Here, we examined whether early expression of MafA in the pancreatic progenitors affected pancreatic development and differentiation of endocrine cells. We generated transgenic mice expressing MafA (tetOMafA) under the control of tetracycline activator (tTA) expressed from Pdx1tTA/+ knockin mice. We show that the expression of MafA transgene (tetOMafA) in early embryonic pancreas inhibits proliferation of pancreatic progenitors and reduces both the pancreatic size and number of endocrine cells. Furthermore, tetOMafA+ cells in the early pancreatic epithelium do not express insulin. Our results show that expression of MafA in mouse embryonic pancreatic epithelium is not sufficient to trigger the differentiation program; on the contrary, it inhibits proliferation of pancreatic progenitors. Our results suggest that MafA-based strategies to generate insulin-producing cells from stem/progenitor cells should use MafA for maturation rather than specification of insulin+ cells.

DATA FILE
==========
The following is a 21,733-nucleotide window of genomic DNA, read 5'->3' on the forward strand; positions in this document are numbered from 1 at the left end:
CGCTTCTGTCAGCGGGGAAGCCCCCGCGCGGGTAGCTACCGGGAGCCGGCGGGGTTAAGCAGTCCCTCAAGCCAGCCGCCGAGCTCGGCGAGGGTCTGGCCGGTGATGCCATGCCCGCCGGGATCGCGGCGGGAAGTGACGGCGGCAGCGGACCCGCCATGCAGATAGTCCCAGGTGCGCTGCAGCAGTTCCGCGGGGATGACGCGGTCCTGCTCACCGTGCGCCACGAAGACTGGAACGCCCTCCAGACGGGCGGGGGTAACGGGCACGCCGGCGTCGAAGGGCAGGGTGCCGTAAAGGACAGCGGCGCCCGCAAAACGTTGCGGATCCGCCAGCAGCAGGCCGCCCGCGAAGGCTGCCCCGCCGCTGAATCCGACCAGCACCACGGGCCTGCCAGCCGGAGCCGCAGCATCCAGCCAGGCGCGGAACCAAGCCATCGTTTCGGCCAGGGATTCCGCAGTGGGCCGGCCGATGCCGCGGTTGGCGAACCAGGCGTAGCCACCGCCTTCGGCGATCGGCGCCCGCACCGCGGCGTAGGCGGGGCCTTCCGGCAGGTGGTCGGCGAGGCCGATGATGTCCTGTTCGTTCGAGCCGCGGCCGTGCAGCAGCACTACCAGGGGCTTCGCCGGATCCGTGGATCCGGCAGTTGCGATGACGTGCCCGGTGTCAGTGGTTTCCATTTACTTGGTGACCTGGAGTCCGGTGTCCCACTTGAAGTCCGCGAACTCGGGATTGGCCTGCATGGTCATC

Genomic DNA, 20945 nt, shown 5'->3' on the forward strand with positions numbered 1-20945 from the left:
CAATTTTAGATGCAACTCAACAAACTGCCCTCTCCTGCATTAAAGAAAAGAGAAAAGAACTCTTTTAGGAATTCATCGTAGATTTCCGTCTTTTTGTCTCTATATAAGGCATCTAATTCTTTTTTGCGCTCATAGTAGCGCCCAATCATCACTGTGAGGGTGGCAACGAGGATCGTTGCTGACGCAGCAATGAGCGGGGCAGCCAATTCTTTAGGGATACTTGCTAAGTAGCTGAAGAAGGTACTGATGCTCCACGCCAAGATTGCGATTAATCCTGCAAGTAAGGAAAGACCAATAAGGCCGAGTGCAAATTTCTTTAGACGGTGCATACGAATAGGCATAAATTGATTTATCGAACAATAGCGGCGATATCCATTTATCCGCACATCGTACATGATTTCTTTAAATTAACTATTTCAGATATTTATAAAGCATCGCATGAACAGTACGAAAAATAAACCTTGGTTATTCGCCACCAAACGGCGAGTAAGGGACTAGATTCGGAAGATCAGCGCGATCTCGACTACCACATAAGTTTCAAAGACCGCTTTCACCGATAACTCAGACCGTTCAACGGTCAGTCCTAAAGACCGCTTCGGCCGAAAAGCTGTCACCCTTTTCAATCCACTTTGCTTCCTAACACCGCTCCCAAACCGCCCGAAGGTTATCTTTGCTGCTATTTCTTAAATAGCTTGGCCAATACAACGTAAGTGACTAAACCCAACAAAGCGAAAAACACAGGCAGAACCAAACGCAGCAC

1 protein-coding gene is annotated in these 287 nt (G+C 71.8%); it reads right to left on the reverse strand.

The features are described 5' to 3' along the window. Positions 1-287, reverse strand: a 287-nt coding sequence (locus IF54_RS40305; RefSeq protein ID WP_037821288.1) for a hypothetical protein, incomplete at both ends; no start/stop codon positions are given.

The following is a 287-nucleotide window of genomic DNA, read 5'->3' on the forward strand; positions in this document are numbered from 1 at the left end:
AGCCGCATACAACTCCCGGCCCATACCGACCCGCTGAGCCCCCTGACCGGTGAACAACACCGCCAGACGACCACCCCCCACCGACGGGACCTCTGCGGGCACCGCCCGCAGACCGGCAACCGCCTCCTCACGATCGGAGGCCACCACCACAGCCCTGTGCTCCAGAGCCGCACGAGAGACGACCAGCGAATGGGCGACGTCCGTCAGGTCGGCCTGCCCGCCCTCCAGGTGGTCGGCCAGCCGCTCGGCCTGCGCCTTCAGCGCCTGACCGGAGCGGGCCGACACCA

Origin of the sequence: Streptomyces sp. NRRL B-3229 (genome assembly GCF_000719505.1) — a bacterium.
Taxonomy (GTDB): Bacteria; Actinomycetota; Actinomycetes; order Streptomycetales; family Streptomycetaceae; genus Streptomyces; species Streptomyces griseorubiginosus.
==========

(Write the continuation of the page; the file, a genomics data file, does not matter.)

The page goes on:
The vector for generation of transgenic mice tetOMafA contained the MafA coding region (Olbrot et al., 2002) followed by Myc tag (EQKLISEEDL) sequence cloned into pTRE-Tight (Clontech Laboratories, Mountain View, CA) containing tetracycline responsive elements (tetO) followed by the minimal cytomegalovirus promoter (miniCMVP) (Fig. 1A), and mice were generated at JDRF transgenic core at Joslin. Positive founders were identified (9 out of 39) by PCR amplifications with 3 different oligonucleotide primer sets. The copy number of integrated transgene was determined by qRT-PCR with transgene specific primers and primers that amplified a single copy gene. Of 9 founders, 6 transmitted the transgene to the F1 generation, and were then crossed with transgenic mice Pdx1tTA/+ (Holland et al., 2002) (purchased from Jackson Laboratory, Bar Harbor, ME) to generate Pdx1tTA/+;tetOMafA bigenic mice. If not specifically indicated, tetOMafA littermates were used as controls in this study.